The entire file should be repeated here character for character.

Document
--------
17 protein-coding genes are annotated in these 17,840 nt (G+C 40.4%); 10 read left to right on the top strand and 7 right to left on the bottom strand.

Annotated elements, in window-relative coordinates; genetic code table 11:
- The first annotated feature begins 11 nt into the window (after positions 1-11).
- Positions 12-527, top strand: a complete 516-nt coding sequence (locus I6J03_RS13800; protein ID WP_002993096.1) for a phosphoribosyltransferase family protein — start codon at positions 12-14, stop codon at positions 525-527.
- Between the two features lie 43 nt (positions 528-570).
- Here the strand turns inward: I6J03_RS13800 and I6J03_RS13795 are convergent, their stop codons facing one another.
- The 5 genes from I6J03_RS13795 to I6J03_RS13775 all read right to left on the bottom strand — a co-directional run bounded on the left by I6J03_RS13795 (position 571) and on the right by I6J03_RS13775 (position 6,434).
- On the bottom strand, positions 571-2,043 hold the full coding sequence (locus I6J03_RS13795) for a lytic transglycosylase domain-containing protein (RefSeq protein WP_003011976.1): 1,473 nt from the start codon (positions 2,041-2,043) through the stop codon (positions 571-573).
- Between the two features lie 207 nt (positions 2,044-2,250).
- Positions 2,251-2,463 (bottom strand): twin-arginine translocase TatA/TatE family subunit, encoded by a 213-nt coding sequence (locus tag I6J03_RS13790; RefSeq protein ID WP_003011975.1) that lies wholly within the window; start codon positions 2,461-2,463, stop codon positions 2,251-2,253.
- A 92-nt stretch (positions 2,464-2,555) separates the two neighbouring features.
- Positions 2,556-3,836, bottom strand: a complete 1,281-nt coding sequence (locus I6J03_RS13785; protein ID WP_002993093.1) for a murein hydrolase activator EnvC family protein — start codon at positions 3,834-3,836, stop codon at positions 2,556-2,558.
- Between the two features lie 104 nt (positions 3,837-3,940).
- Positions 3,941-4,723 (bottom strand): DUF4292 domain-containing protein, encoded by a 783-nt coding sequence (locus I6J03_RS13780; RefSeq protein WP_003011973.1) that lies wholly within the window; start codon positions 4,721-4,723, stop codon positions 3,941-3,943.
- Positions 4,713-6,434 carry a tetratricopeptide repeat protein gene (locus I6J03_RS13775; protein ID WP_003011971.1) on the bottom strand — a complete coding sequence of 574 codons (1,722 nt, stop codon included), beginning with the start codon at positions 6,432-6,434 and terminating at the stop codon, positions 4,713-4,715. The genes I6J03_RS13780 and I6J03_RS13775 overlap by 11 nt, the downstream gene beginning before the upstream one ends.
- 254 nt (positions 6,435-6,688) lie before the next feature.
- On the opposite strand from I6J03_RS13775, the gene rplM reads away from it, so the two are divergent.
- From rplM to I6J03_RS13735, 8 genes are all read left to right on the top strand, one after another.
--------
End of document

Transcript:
17 protein-coding genes are annotated in these 17,840 nt (G+C 40.4%); 10 read left to right on the top strand and 7 right to left on the bottom strand.

Annotated elements, in window-relative coordinates; genetic code table 11:
- The first annotated feature begins 11 nt into the window (after positions 1-11).
- Positions 12-527, top strand: a complete 516-nt coding sequence (locus I6J03_RS13800; protein ID WP_002993096.1) for a phosphoribosyltransferase family protein — start codon at positions 12-14, stop codon at positions 525-527.
- Between the two features lie 43 nt (positions 528-570).
- Here the strand turns inward: I6J03_RS13800 and I6J03_RS13795 are convergent, their stop codons facing one another.
- The 5 genes from I6J03_RS13795 to I6J03_RS13775 all read right to left on the bottom strand — a co-directional run bounded on the left by I6J03_RS13795 (position 571) and on the right by I6J03_RS13775 (position 6,434).
- On the bottom strand, positions 571-2,043 hold the full coding sequence (locus I6J03_RS13795) for a lytic transglycosylase domain-containing protein (RefSeq protein WP_003011976.1): 1,473 nt from the start codon (positions 2,041-2,043) through the stop codon (positions 571-573).
- Between the two features lie 207 nt (positions 2,044-2,250).
- Positions 2,251-2,463 (bottom strand): twin-arginine translocase TatA/TatE family subunit, encoded by a 213-nt coding sequence (locus tag I6J03_RS13790; RefSeq protein ID WP_003011975.1) that lies wholly within the window; start codon positions 2,461-2,463, stop codon positions 2,251-2,253.
- A 92-nt stretch (positions 2,464-2,555) separates the two neighbouring features.
- Positions 2,556-3,836, bottom strand: a complete 1,281-nt coding sequence (locus I6J03_RS13785; protein ID WP_002993093.1) for a murein hydrolase activator EnvC family protein — start codon at positions 3,834-3,836, stop codon at positions 2,556-2,558.
- Between the two features lie 104 nt (positions 3,837-3,940).
- Positions 3,941-4,723 (bottom strand): DUF4292 domain-containing protein, encoded by a 783-nt coding sequence (locus I6J03_RS13780; RefSeq protein WP_003011973.1) that lies wholly within the window; start codon positions 4,721-4,723, stop codon positions 3,941-3,943.
- Positions 4,713-6,434 carry a tetratricopeptide repeat protein gene (locus I6J03_RS13775; protein ID WP_003011971.1) on the bottom strand — a complete coding sequence of 574 codons (1,722 nt, stop codon included), beginning with the start codon at positions 6,432-6,434 and terminating at the stop codon, positions 4,713-4,715. The genes I6J03_RS13780 and I6J03_RS13775 overlap by 11 nt, the downstream gene beginning before the upstream one ends.
- 254 nt (positions 6,435-6,688) lie before the next feature.
- On the opposite strand from I6J03_RS13775, the gene rplM reads away from it, so the two are divergent.
- From rplM to I6J03_RS13735, 8 genes are all read left to right on the top strand, one after another.